Your Anti-Aches & Pains Guide

Habits -- both good and bad -- that you practice now have an enormous impact on whether you'll develop painful arthritis later. Plus, new ways to ease the pain.
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Aging and Illnesses

When Antoinette Katora goes to the store, she parks in the spot reserved for the handicapped -- something she never imagined having to do at age 46. She enjoyed playing basketball in high school and until recently was an avid gardener. After suffering two bad falls while shooting hoops in her teens, Katora began to feel a constant cracking in her knees but ignored it. Kneeling in her garden hurt, too, but "when you're young, you just grin and bear it," she says.

For years Katora continued to put stress on her knees, wearing three-inch heels every day to work as a systems analyst on Wall Street. Her pain worsened during her pregnancy, in 1996, when she gained 50 pounds. She began to suffer from severe back pain after being injured in a traffic accident later that year. Unable to commute into the city, she had to transfer to her firm's New Jersey office near her East Brunswick home.

When Katora finally saw a rheumatologist, at age 40, she learned she had osteoarthritis in her knees, back, and feet. "I feel cheated," she says. "I can't even play with my 8-year-old daughter, because if I sit on the floor, I can't get up." Katora wishes she had paid closer attention to those early aches. "Arthritis sneaks up on you. You don't notice the symptoms at first. They're just an annoyance. Then, all of a sudden, you can't do the things you used to do."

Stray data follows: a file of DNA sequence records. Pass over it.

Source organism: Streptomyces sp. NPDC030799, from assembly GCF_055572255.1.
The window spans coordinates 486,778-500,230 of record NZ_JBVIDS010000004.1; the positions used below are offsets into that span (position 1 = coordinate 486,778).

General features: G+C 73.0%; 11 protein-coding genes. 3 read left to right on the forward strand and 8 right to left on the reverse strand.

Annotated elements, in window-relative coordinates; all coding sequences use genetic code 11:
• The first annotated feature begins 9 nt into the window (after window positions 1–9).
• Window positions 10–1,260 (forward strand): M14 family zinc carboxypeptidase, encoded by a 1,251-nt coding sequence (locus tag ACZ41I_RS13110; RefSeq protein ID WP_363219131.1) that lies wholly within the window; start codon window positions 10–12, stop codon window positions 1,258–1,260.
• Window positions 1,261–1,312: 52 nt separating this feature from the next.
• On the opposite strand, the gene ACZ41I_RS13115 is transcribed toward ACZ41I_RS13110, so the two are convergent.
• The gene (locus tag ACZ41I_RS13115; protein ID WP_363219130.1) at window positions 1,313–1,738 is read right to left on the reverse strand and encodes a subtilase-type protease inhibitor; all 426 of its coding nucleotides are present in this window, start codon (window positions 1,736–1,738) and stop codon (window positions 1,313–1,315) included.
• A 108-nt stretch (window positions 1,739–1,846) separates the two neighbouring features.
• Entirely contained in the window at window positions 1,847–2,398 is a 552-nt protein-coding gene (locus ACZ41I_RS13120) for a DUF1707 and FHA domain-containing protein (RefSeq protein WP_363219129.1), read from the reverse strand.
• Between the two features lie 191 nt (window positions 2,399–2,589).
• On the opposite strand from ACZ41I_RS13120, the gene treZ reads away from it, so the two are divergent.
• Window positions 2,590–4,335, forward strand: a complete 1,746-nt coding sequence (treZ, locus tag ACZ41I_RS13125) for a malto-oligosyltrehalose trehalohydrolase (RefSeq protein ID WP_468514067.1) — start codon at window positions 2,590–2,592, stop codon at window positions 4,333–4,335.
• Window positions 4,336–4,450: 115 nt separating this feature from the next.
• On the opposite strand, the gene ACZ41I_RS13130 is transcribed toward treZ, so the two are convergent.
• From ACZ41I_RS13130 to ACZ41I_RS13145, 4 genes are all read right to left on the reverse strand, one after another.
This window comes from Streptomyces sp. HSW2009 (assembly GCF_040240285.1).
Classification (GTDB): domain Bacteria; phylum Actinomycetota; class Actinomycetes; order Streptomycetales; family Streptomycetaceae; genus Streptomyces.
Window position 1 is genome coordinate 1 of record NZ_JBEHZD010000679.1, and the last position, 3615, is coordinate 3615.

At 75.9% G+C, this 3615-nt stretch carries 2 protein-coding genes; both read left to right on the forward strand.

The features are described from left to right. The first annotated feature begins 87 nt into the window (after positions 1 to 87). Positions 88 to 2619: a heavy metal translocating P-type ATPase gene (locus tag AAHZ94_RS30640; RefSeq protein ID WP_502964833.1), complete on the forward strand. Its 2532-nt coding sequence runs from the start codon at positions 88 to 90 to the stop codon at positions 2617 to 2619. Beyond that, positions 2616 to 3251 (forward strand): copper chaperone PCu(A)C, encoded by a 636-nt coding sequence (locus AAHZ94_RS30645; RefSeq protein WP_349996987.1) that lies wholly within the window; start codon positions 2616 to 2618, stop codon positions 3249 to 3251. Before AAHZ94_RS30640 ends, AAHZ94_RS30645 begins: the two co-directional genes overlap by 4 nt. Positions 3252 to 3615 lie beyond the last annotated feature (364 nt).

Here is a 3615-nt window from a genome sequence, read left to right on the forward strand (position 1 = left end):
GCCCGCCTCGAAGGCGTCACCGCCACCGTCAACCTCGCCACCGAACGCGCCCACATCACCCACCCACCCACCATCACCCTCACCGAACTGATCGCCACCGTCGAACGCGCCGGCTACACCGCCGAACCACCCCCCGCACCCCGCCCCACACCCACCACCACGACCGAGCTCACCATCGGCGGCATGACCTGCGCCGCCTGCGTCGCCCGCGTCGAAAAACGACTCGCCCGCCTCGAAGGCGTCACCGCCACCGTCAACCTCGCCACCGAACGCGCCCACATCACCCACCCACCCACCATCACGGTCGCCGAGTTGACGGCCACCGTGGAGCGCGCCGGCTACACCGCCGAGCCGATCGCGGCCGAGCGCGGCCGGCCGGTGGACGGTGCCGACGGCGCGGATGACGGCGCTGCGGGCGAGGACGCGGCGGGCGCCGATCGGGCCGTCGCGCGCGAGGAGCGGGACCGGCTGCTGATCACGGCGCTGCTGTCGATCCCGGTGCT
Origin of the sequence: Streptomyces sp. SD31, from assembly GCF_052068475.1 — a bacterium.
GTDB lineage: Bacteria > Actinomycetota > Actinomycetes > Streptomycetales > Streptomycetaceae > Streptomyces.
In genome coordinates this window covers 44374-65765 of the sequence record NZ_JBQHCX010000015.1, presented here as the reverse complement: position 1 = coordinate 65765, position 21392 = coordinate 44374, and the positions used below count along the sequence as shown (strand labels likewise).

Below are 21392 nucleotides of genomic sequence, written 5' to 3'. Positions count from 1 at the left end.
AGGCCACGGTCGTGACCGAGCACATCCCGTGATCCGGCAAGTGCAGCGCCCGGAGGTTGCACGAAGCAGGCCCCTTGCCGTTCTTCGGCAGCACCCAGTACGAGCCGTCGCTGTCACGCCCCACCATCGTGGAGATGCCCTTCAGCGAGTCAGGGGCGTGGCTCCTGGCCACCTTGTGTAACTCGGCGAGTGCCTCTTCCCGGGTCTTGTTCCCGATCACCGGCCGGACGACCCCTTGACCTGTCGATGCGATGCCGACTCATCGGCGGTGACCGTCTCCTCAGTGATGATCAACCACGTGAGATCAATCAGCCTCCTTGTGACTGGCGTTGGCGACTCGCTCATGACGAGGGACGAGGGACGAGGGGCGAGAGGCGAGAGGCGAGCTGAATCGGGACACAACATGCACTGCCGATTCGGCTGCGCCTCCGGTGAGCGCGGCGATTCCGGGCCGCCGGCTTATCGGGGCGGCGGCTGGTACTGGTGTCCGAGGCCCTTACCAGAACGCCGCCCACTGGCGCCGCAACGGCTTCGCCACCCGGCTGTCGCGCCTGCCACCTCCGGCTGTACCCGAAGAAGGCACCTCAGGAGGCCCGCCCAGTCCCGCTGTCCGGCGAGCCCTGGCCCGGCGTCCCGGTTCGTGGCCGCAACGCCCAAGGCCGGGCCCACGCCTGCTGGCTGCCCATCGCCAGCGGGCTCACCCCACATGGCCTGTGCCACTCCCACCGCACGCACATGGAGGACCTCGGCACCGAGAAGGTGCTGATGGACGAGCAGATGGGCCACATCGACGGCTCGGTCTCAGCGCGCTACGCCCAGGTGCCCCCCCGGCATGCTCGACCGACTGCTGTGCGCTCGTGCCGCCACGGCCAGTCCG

An estimated 21 million Americans have osteoarthritis, which affects more women than men. While the degenerative joint disease is most common after age 65, younger women aren't immune. Thirty-four percent of women ages 45 through 64 and nearly 9 percent of women ages 15 through 46 have osteoarthritis, according to the Centers for Disease Control and Prevention.

And now because pain-relief options may be dwindling -- the drug Vioxx was recalled last fall for its role in raising heart attack risk, and similar questions are swirling around two other prescription painkillers, Celebrex and Bextra -- it pays to take preventive steps. But if you already suffer the telltale pain and stiffness of arthritis, there are new, safe remedies that can help you get moving again.

Continued on page 2:  Are You at Risk?

 

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